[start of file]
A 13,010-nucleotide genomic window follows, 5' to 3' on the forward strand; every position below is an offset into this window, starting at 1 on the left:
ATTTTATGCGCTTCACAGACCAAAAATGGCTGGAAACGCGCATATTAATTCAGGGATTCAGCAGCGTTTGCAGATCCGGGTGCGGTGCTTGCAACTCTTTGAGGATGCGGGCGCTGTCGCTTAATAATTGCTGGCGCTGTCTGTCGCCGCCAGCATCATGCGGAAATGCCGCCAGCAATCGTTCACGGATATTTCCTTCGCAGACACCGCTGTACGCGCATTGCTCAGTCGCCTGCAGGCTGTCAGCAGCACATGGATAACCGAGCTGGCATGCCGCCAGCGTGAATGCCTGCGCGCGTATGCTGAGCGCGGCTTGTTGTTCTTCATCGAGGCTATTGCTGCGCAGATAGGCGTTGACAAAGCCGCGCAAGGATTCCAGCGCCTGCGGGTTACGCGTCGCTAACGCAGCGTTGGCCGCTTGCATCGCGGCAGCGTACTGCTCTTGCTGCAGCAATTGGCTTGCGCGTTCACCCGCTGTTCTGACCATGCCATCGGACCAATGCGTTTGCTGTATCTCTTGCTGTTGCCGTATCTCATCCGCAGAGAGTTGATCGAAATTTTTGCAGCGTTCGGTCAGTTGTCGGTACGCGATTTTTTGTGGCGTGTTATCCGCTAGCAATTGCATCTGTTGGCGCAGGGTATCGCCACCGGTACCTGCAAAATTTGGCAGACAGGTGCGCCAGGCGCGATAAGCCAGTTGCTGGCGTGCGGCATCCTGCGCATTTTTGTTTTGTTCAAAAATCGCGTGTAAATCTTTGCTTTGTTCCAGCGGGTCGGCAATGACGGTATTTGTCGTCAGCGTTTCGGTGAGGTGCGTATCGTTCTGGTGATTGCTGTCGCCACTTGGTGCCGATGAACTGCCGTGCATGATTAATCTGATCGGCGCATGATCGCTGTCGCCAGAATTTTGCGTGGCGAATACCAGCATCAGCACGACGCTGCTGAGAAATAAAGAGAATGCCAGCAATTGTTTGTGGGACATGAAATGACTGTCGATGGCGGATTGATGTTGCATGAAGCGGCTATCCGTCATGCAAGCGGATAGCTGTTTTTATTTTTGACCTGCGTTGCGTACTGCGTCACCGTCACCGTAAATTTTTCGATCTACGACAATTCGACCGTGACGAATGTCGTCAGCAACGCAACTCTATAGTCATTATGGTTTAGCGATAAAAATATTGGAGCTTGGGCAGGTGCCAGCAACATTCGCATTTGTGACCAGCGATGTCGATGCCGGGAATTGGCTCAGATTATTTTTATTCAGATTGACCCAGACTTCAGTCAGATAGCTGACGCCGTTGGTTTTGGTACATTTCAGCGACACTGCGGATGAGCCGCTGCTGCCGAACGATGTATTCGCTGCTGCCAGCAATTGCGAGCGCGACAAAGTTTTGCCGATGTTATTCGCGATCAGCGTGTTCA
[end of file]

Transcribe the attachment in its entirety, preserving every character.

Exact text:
A 13,010-nucleotide genomic window follows, 5' to 3' on the forward strand; every position below is an offset into this window, starting at 1 on the left:
ATTTTATGCGCTTCACAGACCAAAAATGGCTGGAAACGCGCATATTAATTCAGGGATTCAGCAGCGTTTGCAGATCCGGGTGCGGTGCTTGCAACTCTTTGAGGATGCGGGCGCTGTCGCTTAATAATTGCTGGCGCTGTCTGTCGCCGCCAGCATCATGCGGAAATGCCGCCAGCAATCGTTCACGGATATTTCCTTCGCAGACACCGCTGTACGCGCATTGCTCAGTCGCCTGCAGGCTGTCAGCAGCACATGGATAACCGAGCTGGCATGCCGCCAGCGTGAATGCCTGCGCGCGTATGCTGAGCGCGGCTTGTTGTTCTTCATCGAGGCTATTGCTGCGCAGATAGGCGTTGACAAAGCCGCGCAAGGATTCCAGCGCCTGCGGGTTACGCGTCGCTAACGCAGCGTTGGCCGCTTGCATCGCGGCAGCGTACTGCTCTTGCTGCAGCAATTGGCTTGCGCGTTCACCCGCTGTTCTGACCATGCCATCGGACCAATGCGTTTGCTGTATCTCTTGCTGTTGCCGTATCTCATCCGCAGAGAGTTGATCGAAATTTTTGCAGCGTTCGGTCAGTTGTCGGTACGCGATTTTTTGTGGCGTGTTATCCGCTAGCAATTGCATCTGTTGGCGCAGGGTATCGCCACCGGTACCTGCAAAATTTGGCAGACAGGTGCGCCAGGCGCGATAAGCCAGTTGCTGGCGTGCGGCATCCTGCGCATTTTTGTTTTGTTCAAAAATCGCGTGTAAATCTTTGCTTTGTTCCAGCGGGTCGGCAATGACGGTATTTGTCGTCAGCGTTTCGGTGAGGTGCGTATCGTTCTGGTGATTGCTGTCGCCACTTGGTGCCGATGAACTGCCGTGCATGATTAATCTGATCGGCGCATGATCGCTGTCGCCAGAATTTTGCGTGGCGAATACCAGCATCAGCACGACGCTGCTGAGAAATAAAGAGAATGCCAGCAATTGTTTGTGGGACATGAAATGACTGTCGATGGCGGATTGATGTTGCATGAAGCGGCTATCCGTCATGCAAGCGGATAGCTGTTTTTATTTTTGACCTGCGTTGCGTACTGCGTCACCGTCACCGTAAATTTTTCGATCTACGACAATTCGACCGTGACGAATGTCGTCAGCAACGCAACTCTATAGTCATTATGGTTTAGCGATAAAAATATTGGAGCTTGGGCAGGTGCCAGCAACATTCGCATTTGTGACCAGCGATGTCGATGCCGGGAATTGGCTCAGATTATTTTTATTCAGATTGACCCAGACTTCAGTCAGATAGCTGACGCCGTTGGTTTTGGTACATTTCAGCGACACTGCGGATGAGCCGCTGCTGCCGAACGATGTATTCGCTGCTGCCAGCAATTGCGAGCGCGACAAAGTTTTGCCGATGTTATTCGCGATCAGCGTGTTCA